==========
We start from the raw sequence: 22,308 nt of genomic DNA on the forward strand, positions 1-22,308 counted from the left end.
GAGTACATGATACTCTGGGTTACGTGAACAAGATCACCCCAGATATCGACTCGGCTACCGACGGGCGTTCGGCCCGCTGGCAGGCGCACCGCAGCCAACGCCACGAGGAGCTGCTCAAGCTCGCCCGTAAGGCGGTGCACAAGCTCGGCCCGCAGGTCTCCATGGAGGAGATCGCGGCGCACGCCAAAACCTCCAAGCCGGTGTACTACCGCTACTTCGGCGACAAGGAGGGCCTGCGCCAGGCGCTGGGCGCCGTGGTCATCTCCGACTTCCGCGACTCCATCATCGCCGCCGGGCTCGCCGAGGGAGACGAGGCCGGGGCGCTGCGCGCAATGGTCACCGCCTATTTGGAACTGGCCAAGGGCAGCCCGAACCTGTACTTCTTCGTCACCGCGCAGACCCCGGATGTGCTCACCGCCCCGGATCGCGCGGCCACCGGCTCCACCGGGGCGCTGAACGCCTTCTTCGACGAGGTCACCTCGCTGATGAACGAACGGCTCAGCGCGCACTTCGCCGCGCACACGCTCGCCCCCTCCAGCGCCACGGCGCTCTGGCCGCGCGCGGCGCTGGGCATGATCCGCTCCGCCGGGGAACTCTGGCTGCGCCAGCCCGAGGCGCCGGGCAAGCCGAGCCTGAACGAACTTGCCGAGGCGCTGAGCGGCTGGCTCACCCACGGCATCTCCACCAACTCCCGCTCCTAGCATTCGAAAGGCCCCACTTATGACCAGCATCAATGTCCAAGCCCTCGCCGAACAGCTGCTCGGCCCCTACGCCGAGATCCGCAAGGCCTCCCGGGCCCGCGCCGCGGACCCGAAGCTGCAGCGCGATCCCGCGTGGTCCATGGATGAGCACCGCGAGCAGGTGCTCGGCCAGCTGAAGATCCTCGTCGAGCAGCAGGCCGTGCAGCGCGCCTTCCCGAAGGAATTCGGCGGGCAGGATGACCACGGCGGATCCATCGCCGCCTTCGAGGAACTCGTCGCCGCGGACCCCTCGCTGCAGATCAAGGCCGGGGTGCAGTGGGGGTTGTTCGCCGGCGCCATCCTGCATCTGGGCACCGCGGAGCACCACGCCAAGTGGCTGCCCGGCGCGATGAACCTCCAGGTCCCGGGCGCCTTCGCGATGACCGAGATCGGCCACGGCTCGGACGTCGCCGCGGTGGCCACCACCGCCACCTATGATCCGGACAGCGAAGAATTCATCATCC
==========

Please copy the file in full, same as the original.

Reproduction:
We start from the raw sequence: 22,308 nt of genomic DNA on the forward strand, positions 1-22,308 counted from the left end.
GAGTACATGATACTCTGGGTTACGTGAACAAGATCACCCCAGATATCGACTCGGCTACCGACGGGCGTTCGGCCCGCTGGCAGGCGCACCGCAGCCAACGCCACGAGGAGCTGCTCAAGCTCGCCCGTAAGGCGGTGCACAAGCTCGGCCCGCAGGTCTCCATGGAGGAGATCGCGGCGCACGCCAAAACCTCCAAGCCGGTGTACTACCGCTACTTCGGCGACAAGGAGGGCCTGCGCCAGGCGCTGGGCGCCGTGGTCATCTCCGACTTCCGCGACTCCATCATCGCCGCCGGGCTCGCCGAGGGAGACGAGGCCGGGGCGCTGCGCGCAATGGTCACCGCCTATTTGGAACTGGCCAAGGGCAGCCCGAACCTGTACTTCTTCGTCACCGCGCAGACCCCGGATGTGCTCACCGCCCCGGATCGCGCGGCCACCGGCTCCACCGGGGCGCTGAACGCCTTCTTCGACGAGGTCACCTCGCTGATGAACGAACGGCTCAGCGCGCACTTCGCCGCGCACACGCTCGCCCCCTCCAGCGCCACGGCGCTCTGGCCGCGCGCGGCGCTGGGCATGATCCGCTCCGCCGGGGAACTCTGGCTGCGCCAGCCCGAGGCGCCGGGCAAGCCGAGCCTGAACGAACTTGCCGAGGCGCTGAGCGGCTGGCTCACCCACGGCATCTCCACCAACTCCCGCTCCTAGCATTCGAAAGGCCCCACTTATGACCAGCATCAATGTCCAAGCCCTCGCCGAACAGCTGCTCGGCCCCTACGCCGAGATCCGCAAGGCCTCCCGGGCCCGCGCCGCGGACCCGAAGCTGCAGCGCGATCCCGCGTGGTCCATGGATGAGCACCGCGAGCAGGTGCTCGGCCAGCTGAAGATCCTCGTCGAGCAGCAGGCCGTGCAGCGCGCCTTCCCGAAGGAATTCGGCGGGCAGGATGACCACGGCGGATCCATCGCCGCCTTCGAGGAACTCGTCGCCGCGGACCCCTCGCTGCAGATCAAGGCCGGGGTGCAGTGGGGGTTGTTCGCCGGCGCCATCCTGCATCTGGGCACCGCGGAGCACCACGCCAAGTGGCTGCCCGGCGCGATGAACCTCCAGGTCCCGGGCGCCTTCGCGATGACCGAGATCGGCCACGGCTCGGACGTCGCCGCGGTGGCCACCACCGCCACCTATGATCCGGACAGCGAAGAATTCATCATCC